Multidisciplinary perspectives on music perception and cognition for cochlear implant users

Alexander Chern, Iliza Butera

Abstract


For over 30 years, cochlear implants (CIs) have been successfully providing sound and speech perception to individuals who suffer from severe-to-profound sensorineural hearing loss. Despite many recent advances in CI technology, significant challenges remain for users, including speech perception in noisy environments, identifying vocal emotion, and perhaps most notably, music perception and appreciation. Moreover, pediatric cochlear implant users often demonstrate a slower and more variable language development trajectory compared to their normal hearing peers, which is in part due to the imperfect hearing restoration by these devices. In this brief report, we discuss multidisciplinary perspectives on music perception and cognition for CI users, as well as how they can be employed to improve the cochlear implant experience. We divide these strategies into two categories—a top-down approach (e.g., employing therapeutic measures to help train the CI user’s brain to fully reap the benefits of cochlear implantation) and a bottom-up approach (e.g., improving the auditory input through developing new technology, creating individualized programming strategies, and developing music specifically tailored for CI users). These individualized, yet multidirectional approaches will help create a functionally-integrated system that supports robust processing of complex sounds, which is essential for many everyday tasks.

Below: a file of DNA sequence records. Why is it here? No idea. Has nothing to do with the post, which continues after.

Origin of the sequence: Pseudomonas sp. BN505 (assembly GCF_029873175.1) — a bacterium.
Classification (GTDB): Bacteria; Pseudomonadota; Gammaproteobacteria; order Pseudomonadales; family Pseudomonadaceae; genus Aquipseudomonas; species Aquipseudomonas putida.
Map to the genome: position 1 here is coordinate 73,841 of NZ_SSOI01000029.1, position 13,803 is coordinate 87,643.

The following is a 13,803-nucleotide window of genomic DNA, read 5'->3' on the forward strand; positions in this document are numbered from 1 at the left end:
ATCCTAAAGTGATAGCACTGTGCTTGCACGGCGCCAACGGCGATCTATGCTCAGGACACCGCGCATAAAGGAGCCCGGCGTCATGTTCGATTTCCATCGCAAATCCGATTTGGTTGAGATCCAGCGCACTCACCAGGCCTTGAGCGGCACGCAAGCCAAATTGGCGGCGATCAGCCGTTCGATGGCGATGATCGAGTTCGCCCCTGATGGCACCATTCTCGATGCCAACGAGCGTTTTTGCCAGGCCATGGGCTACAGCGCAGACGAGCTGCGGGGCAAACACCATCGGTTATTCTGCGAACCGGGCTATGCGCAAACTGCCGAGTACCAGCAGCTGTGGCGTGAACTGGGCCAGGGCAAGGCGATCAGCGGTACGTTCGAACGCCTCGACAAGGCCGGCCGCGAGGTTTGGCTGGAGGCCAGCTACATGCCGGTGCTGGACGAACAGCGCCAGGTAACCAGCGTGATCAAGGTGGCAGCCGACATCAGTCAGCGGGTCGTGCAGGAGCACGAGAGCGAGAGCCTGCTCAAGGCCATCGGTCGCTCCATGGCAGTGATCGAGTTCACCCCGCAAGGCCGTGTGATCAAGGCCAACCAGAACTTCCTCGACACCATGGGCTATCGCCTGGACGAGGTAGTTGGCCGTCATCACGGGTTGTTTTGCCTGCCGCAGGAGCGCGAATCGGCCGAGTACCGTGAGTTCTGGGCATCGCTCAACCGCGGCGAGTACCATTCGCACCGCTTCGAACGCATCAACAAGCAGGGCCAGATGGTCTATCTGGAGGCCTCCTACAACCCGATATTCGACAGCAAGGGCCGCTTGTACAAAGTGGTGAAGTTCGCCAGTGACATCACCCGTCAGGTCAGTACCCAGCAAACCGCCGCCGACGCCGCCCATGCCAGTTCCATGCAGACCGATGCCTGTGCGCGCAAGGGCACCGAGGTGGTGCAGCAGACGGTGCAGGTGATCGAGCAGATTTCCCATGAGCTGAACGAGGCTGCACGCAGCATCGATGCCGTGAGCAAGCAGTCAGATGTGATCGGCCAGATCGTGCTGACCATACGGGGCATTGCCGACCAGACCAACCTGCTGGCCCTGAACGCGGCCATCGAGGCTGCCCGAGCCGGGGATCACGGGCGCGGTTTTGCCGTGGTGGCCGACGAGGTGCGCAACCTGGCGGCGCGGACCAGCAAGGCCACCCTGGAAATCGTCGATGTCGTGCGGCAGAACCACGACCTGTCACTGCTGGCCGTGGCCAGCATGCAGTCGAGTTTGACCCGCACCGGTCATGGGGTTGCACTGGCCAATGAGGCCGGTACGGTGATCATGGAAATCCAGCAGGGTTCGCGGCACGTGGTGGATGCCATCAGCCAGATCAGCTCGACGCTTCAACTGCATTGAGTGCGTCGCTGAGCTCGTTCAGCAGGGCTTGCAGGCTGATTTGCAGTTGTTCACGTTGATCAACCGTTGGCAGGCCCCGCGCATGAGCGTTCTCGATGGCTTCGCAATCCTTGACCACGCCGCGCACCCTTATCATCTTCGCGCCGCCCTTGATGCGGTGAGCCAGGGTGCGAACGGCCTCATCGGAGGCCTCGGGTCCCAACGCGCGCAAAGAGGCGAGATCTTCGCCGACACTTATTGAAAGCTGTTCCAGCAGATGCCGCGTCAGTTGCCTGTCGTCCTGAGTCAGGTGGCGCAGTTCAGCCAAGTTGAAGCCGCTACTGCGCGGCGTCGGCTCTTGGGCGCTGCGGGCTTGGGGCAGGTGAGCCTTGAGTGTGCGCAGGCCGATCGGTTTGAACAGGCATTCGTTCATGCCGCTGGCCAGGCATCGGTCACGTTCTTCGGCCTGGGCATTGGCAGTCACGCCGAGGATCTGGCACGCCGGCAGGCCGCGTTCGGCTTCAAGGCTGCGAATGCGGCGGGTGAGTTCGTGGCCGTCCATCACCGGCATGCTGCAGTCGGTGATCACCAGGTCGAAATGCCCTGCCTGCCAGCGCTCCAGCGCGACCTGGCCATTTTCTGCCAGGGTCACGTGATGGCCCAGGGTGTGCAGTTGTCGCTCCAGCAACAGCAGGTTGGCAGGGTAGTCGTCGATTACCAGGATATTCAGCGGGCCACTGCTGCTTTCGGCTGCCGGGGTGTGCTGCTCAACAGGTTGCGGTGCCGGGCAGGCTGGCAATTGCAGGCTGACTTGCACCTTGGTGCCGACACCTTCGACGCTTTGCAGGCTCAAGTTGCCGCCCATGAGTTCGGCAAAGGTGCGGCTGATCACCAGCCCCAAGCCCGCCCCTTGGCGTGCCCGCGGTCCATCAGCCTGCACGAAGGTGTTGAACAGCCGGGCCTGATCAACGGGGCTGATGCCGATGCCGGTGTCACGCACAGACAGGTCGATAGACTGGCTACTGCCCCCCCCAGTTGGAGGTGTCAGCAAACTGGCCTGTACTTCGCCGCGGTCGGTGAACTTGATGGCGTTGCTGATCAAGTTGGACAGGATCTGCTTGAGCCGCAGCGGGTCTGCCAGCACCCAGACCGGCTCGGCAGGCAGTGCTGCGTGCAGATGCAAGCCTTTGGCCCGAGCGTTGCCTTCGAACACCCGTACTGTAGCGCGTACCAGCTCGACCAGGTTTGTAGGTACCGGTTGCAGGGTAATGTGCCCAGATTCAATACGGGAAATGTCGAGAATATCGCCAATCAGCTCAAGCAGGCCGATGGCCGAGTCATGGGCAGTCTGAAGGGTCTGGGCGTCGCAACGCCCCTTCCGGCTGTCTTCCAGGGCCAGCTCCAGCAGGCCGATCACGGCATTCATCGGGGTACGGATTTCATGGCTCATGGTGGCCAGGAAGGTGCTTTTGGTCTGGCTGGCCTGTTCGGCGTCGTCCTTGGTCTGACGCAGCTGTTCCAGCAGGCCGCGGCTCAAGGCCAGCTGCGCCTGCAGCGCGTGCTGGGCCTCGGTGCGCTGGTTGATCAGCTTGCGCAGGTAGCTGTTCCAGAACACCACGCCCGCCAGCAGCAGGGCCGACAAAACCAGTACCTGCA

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by The International Association for Music & Medicine